Throwing ‘Hawks from Beaver Bill Forging Works

When my girlfriend and I moved into our new house, we wanted to have a fun yard game or two. Cornhole boards are cheap – and cheaper to make – but not quite our style. We’re both pretty good at horseshoes but don’t really have the right space for it, close enough to the house. When I floated the idea of throwing tomahawks I was met with an enthusiastic, “yes!” The next morning I ordered a couple standard throwing hawks from Beaver Bill Forging Works.

Full Disclosure: I received no compensation from Beaver Bill for this review, and did not coordinate it with him or his company. I paid full price for my ‘hawks and handles.

Beaver Bill’s Standard Throwing ‘Hawks

Each of Bill’s throwing hawks is a handmade piece of American beauty. The heads are hand-crafted by “Beaver” Bill Keeler himself, right here in the good ol’ U.S. of A. Material for most of Bill’s wares is 4140 carbon-alloy steel, but his throwing ‘hawks are constructed of spring steel. The handles are also individually crafted from American hickory. Every single one of these tomahawks is completely unique.

Since these are all custom made items, no two are alike and specifications are approximate. Beaver Bill’s throwing ‘hawks are approximately 19″ in length, with a 3.5″ to 4″ cutting surface. The heads weigh 4 to 6 ounces. Coupled with a hickory handle that’s a total weight of ~20 ounces that is perfectly balanced for throwing. Each throwing hawk is marked with Bill’s signature beaver logo.

The Game of Throwing ‘Hawks

Much to our chagrin, before we could actually start practicing (we gotta get good so we can show the neighbors what’s what, right?), we needed something to throw them at. We could have constructed a target, but a big round of a tree is what we were after. Fortunately for us, a massive tree fell on our neighbor’s property. I helped him cut it up and ended up snagging a big, 28″-diameter round for myself.

You don’t need a ton of space to throw tomahawks; it is a close-range activity. According to the rules there are four official distances: 3′, 7′, 13′, and 16′. We have been working between 7 and 13′. If you’ve got 20′ of space and a safe backstop, you’re good to go. We’re pleasantly surprised that getting the tomahawk to stick in the wood isn’t all that difficult. Hitting the wood precisely is another matter…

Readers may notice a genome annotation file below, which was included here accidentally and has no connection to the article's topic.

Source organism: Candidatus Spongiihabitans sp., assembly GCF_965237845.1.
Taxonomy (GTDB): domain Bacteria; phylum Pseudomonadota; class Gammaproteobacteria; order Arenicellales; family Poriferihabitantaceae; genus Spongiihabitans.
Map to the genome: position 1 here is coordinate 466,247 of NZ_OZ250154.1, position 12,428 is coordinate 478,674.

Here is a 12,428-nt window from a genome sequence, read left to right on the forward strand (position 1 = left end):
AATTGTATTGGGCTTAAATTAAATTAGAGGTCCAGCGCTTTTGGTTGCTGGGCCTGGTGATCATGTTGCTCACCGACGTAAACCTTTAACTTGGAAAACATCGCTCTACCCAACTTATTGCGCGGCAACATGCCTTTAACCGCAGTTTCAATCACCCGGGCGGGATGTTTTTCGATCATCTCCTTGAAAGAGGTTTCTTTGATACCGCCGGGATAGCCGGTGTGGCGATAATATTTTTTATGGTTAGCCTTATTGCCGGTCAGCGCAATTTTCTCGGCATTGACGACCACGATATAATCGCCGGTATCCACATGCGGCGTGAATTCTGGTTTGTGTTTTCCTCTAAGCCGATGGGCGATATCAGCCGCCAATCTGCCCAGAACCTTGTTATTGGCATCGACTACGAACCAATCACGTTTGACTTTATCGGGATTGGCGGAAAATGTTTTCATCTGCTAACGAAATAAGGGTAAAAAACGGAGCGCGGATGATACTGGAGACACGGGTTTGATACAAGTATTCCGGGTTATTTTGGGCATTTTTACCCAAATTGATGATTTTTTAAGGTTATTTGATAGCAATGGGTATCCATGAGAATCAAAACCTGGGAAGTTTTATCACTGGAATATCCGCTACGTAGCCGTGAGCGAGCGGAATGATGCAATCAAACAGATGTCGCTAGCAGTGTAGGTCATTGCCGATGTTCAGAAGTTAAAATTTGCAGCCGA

If you’re thinking of taking up ‘hawk throwing, I have one piece of advice. Spring for some extra handles. As it happens, hitting your hickory handle with a sharpened metal object has a deleterious effect on it. Bill sells extra handles for just $5, and they are well worth it. I had to replace a handle the first day we threw these.

The Bottom Line

If you’re looking for a fun yard game that involves a bit of weaponcraft, check this out. I know it’s not for everyone (if you buy your jeans with holes already in them and bend bottle caps around the rim of your visor, keep lookin’, college boy!), but we have really taken to it. We have even started morning “coffee and tomahawks” before work. It’s a huge hit with the neighbors, and our friends’ kids love it, too. It also helps build so-called hand/eye coordination, and it keeps us outside.

Every single throwing ‘hawk from Beaver Bill is absolutely gorgeous. They’re worthy of display, and are a great conversation piece. Maybe most importantly, these aren’t made in China, and they’re not stamped out by the dozen at some mega-corporation. Beaver Bill’s ‘hawks are made by a real-deal, American artisan.


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Author: Justin

Justin Carroll is a former MARSOC Marine and veteran of both Iraq and Afghanistan. Leaving service after eight years in the U.S. Marines, Justin continues his involvement with a variety of government agencies to this day. Justin began RevolverGuy.com in late 2016 with an simple idea: provide an source of high-quality information for revolver enthusiasts.

4 thoughts on “Throwing ‘Hawks from Beaver Bill Forging Works”

  1. Cool. Beaver Bill appears to do some really good work. From looking at his site, the weld on the eye of his throwing hawks appears to be a kind of tricky weld, that I would normally not expect to be forge welded. If he really is doing those as forge welds (and other pictures on his site make me think he has the ability to indeed be doing it at the forge), that alone is pretty darn cool to me.

    His prices are also pretty reasonable. I’m not a great blacksmith (and sadly out of practice), but I don’t think I would sell a hawk that I hand forged for the $60 he is asking.

    1. Ordering from him is kind of cool, too. There’s no order from, just a phone number. When I called him he said, “write down what you want and mail me a check.” I wrote down what I wanted, put a check in the mail, and a week and a half later had tomahawks sitting on the porch. Reminded me of the days before Amazon same-day delivery!

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